A change of pace

The merits of taking time out of medical training

  • Date: 07 February 2014

AFTER five or six years at medical school and six busy foundation year rotations, many doctors consider taking a break. Time away from a busy schedule provides an opportunity to consider your future career, build your CV or do something a bit different before committing to specialist programmes.

But is pressing pause a good idea? Like anything, there are pros and cons but the key is to carefully consider what you want to achieve to make the best use of your time.

Some people worry that taking time out will make them less desirable when applying to specialty posts. In fact, while the conventional route may be more common, opting for charity work, taking part in research or gaining experience as a locum can show flexibility and help you offer something extra to prospective employers. The notion of an “F3” year is becoming increasingly popular as people look to undertake audits or complete membership exams whilst applying for competitive posts.

Locum work

If you are getting itchy feet being stuck in one deanery, or considering a future career abroad, you may want to test the waters by working or volunteering in the UK or further afield. Locum positions can be great for this. You can find Locum Appointment for Service (LAS) posts and there are also plenty of agencies who can provide work at short notice once you have full GMC registration. As well as deciding on a place to spend your training years, they can also help to firm up your choice of specialty. It’s worth saving up some money before diving into this as it may take a while to find a steady source of work.

Another possibility is Locum Appointment for Training (LAT) posts, which are attached to a deanery and count towards your training. They allow you to change location in your FY2 year if you are unhappy or need to move. Competition is tough and they may only be advertised for a short time. Check NHS jobs websites (www.jobs.nhs.uk, jobs.scot.nhs.uk) and publications like the BMJ.

Charity work

Many doctors are keen to pursue an interest in charity work, either abroad or in a specialised area such as prison or wilderness medicine. Although the learning opportunities provided by work in the so-called “third sector” can be scarcer and more costly, it can provide valuable experience in areas like business management. It can often give insight for future career planning, as well as greater job security than the private sector.

If you are thinking of going abroad, link up with a charity such as Médecins Sans Frontières or Mercy Ships, or ask your hospital registrars and consultants if they have any trips planned. Conferences are also a great way to meet people from around the globe. Check out www.medicstravel.co.uk for hospital information and www.avicenna.ku.dk to search international medical schools. Certain organisations can provide vaccines and health checks, as well as discussing your motivations for travelling further afield to plan for the longer term.

Before carrying out any charity work at home or abroad, be sure to contact your medical defence organisation to discuss your professional indemnity cover.

Flexible working

Flexible and part-time training are also options. Traditionally they are taken for family reasons such as caring for a child/relative. However, these posts are becoming more common and have been encouraged by the Department of Health and British Medical Association under the Improving Working Lives initiative. If you have a child under six or a disabled child under 18, you have a right to request part-time working. This will likely involve a discussion with your employer about continuous professional development and ensuring you remain up-to-date with current practice.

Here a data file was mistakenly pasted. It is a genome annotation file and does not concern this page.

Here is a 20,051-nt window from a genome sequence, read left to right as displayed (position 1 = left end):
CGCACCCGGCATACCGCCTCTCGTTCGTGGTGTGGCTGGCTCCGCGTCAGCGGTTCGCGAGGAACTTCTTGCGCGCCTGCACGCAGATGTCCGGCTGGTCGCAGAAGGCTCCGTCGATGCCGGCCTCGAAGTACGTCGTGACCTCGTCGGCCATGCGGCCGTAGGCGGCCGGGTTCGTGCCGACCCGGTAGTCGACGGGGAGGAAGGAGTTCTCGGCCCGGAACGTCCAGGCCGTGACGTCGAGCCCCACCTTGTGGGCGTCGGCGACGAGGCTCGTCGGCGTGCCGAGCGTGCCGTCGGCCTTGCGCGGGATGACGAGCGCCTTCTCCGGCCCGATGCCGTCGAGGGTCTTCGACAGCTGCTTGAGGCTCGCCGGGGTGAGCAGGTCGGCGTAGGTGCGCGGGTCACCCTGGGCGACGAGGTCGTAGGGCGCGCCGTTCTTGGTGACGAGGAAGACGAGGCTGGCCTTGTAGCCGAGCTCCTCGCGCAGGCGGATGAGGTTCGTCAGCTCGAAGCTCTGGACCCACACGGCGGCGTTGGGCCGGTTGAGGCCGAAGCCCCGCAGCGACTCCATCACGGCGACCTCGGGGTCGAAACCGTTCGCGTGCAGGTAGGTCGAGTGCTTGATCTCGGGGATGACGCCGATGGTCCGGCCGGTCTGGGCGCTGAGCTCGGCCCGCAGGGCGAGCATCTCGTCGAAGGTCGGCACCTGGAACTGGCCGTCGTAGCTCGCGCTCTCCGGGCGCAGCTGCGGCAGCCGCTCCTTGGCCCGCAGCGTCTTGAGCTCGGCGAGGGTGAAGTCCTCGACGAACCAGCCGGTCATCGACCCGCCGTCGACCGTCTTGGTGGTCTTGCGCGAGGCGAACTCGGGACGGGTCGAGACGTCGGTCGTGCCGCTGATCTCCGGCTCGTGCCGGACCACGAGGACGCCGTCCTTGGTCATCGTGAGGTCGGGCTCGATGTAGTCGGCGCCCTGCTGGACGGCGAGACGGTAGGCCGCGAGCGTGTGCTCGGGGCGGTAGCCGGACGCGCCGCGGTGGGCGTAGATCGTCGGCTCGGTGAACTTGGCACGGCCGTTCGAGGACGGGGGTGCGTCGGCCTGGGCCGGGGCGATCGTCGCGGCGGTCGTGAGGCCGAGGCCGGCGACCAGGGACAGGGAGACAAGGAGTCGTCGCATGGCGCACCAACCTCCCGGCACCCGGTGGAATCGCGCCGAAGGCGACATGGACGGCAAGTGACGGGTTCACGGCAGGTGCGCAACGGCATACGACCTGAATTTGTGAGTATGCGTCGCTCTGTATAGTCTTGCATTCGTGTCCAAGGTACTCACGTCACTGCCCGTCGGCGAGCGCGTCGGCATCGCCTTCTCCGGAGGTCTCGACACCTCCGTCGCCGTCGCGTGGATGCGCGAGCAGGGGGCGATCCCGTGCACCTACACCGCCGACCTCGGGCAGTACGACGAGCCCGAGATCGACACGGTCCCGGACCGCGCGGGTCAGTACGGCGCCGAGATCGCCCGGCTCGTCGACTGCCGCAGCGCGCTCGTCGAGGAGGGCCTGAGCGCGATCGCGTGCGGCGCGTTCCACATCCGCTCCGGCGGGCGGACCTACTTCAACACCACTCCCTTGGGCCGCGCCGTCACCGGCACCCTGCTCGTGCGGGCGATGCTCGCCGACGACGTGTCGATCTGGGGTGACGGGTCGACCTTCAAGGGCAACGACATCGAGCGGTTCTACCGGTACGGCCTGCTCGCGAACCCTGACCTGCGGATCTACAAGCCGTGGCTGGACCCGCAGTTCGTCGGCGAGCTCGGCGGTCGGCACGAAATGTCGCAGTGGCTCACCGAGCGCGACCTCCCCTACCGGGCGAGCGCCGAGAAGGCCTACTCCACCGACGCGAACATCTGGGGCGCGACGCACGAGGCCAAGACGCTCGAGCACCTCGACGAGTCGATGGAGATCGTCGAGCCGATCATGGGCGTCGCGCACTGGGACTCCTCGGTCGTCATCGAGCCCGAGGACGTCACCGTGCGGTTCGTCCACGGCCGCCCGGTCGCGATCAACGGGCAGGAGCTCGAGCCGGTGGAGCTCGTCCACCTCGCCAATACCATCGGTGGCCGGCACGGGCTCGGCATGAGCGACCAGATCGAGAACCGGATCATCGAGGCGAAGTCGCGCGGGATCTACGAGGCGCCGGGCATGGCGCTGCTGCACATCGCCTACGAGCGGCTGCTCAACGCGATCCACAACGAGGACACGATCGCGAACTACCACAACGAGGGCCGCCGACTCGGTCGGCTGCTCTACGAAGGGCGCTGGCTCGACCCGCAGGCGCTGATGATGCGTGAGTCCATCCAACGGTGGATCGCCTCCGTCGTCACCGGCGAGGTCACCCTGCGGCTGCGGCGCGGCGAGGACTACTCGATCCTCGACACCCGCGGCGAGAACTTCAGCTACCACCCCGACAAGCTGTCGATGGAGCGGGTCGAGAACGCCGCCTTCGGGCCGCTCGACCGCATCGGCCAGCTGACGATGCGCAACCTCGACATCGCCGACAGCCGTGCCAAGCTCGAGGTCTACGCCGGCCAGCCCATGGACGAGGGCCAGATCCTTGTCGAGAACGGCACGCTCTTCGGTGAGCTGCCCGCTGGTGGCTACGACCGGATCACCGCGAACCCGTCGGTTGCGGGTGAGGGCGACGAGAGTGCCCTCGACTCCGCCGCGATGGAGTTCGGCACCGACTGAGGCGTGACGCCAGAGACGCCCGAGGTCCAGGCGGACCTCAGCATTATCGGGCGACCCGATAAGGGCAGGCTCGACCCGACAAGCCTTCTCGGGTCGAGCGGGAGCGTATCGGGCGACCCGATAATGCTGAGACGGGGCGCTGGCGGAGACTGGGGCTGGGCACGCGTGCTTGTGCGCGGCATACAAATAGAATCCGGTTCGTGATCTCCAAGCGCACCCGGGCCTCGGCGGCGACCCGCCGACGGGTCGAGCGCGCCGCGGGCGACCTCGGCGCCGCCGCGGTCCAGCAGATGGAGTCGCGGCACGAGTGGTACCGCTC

Academic work

If you are academically minded or enjoy passing on your knowledge, you may enjoy clinical teaching fellowships. These combine ward jobs with weekly slots teaching medical students, ranging from anatomy classes to ward-based teaching or tutorial sessions. It’s said that you’ve only understood a subject once you’ve explained it to someone else, so these jobs are great for anyone wanting to increase their knowledge and contribute to the education of future doctors.

Some doctors may wish to take a break from medicine altogether to spend time travelling or pursuing other interests. Activities can vary wildly from banking or medical writing to music and portfolio investments. If you are really lucky, your next interviewers will share the same interests.

Preparing for re-entry

A well-planned year out can be a great experience and make you a more versatile doctor. when you do return, be ready to show that you’ve retained your knowledge and skills. As with riding a bike, this should return once you are back on the wards, but it is prudent to dip into your textbooks and BNF or complete some online modules. Keep in touch with your colleagues, read journals, and have a look for weekend or day courses to hone your skills in areas such as suturing or plastering. Above all, enjoy it – you may never get the chance again!

Anne Parfitt-Rogers is an FY1 doctor and editor of FYi



This page was correct at the time of publication. Any guidance is intended as general guidance for members only. If you are a member and need specific advice relating to your own circumstances, please contact one of our advisers.

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FYi is published twice a year and distributed to MDDUS members in Foundation Year 1 and Foundation Year 2 training programmes and final year medical students throughout the UK. It provides a mix of articles on risk, medico-legal and regulatory matters as well as general features and profiles of interest to trainee doctors. Browse all current and back issues below.
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